Raisio now wants to add Benecol ingredients to olive oil and ready meals. And if European health claim rules ever permit, Benecol could quickly find its way into beer. "In Europe they're always asking when do you put it in beer." But the problem, says Broman, is that beer fails to meet a range of EU criteria for a 'healthy' product, preventing brewers from making a specific Benecol health claim.
It's been a similar problem with the message on oats, says Markku Patajoki, general manager of the oat business unit at Finn Cereal. "They don't understand the health benefits of oats in the food industry in Europe." So, in the face of this indifference, the company has changed its approach. Instead of promoting the cholesterol-lowering qualities of oat bran, it is pinning its hopes on the forthcoming publication of new slimming research. This shows that the high concentration of beta-glucan in its products helps control the body's glycaemic response and the uptake of sugar. And the strategy now is to market oat bran products such as GI Trim as a slimming aid, rather than a heart health product, says Patajoki.
According to the research, GI Trim, which contains 18% beta-glucan, was taken mixed into a drink with glucose. Compared with taking a similar amount of glucose on its own, the GI Trim drink significantly reduced the blood sugar 'high' given by glucose alone.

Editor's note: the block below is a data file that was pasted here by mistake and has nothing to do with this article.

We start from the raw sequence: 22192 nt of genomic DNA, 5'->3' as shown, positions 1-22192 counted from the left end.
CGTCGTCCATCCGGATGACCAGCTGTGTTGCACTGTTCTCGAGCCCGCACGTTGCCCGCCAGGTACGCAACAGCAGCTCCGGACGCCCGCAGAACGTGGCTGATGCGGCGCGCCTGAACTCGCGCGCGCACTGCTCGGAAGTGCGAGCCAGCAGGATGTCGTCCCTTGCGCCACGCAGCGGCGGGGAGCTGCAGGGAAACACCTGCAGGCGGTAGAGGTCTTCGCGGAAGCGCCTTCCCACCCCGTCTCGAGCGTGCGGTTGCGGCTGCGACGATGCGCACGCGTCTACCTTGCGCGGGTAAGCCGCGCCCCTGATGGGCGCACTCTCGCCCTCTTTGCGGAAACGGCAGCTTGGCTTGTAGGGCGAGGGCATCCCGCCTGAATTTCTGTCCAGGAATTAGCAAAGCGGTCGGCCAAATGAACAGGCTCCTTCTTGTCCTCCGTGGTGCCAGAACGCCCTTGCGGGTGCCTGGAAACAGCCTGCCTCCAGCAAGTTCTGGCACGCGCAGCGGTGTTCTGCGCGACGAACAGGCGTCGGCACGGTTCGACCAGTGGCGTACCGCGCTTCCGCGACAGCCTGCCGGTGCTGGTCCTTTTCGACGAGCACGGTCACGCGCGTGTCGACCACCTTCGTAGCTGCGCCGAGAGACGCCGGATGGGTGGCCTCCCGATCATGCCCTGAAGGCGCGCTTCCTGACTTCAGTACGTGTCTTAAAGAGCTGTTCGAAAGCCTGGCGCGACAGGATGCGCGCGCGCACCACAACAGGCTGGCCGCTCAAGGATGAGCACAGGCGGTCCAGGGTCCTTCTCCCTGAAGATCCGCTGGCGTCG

GI Trim is now on sale in Finland as a meal supplement -- the company can't sell it as a meal replacement, even though it would like to do. "You mix it with your own drink or juice and it keeps hunger away," it says.
Xylitol-sweetened chewing gum may also only be a niche market globally, but chewing gum giant Wrigley knows it can't compete in Finland unless it sells a xylitol-based product, says Marjatta Sandström, communications manager for xylitol products at Leaf.
But now xylitol faces a new lease of life. Earlier this year Leaf was sold to CVC Capital Partners in London, which could be the ideal opportunity for xylitol gum to at last capture the imagination of the UK consumer. A name change could be in order, mind. Well, if it worked for Santa Claus ...FM
Food manufacture's guide to Finland
GDP (2001): euro 136bn
Food is the fourth largest after engineering, forestry, and chemicals with a gross production value of euro 8.8bn
85% of Finnish consumption is produced in Finland
Meat processing (euro 2.3bn)
Dairy (euro 1.9bn)
Brewing and soft drinks (euro 886m)
Bakery (euro 772m)
Food exports (euro 968m)
Food imports (euro 2.1bn)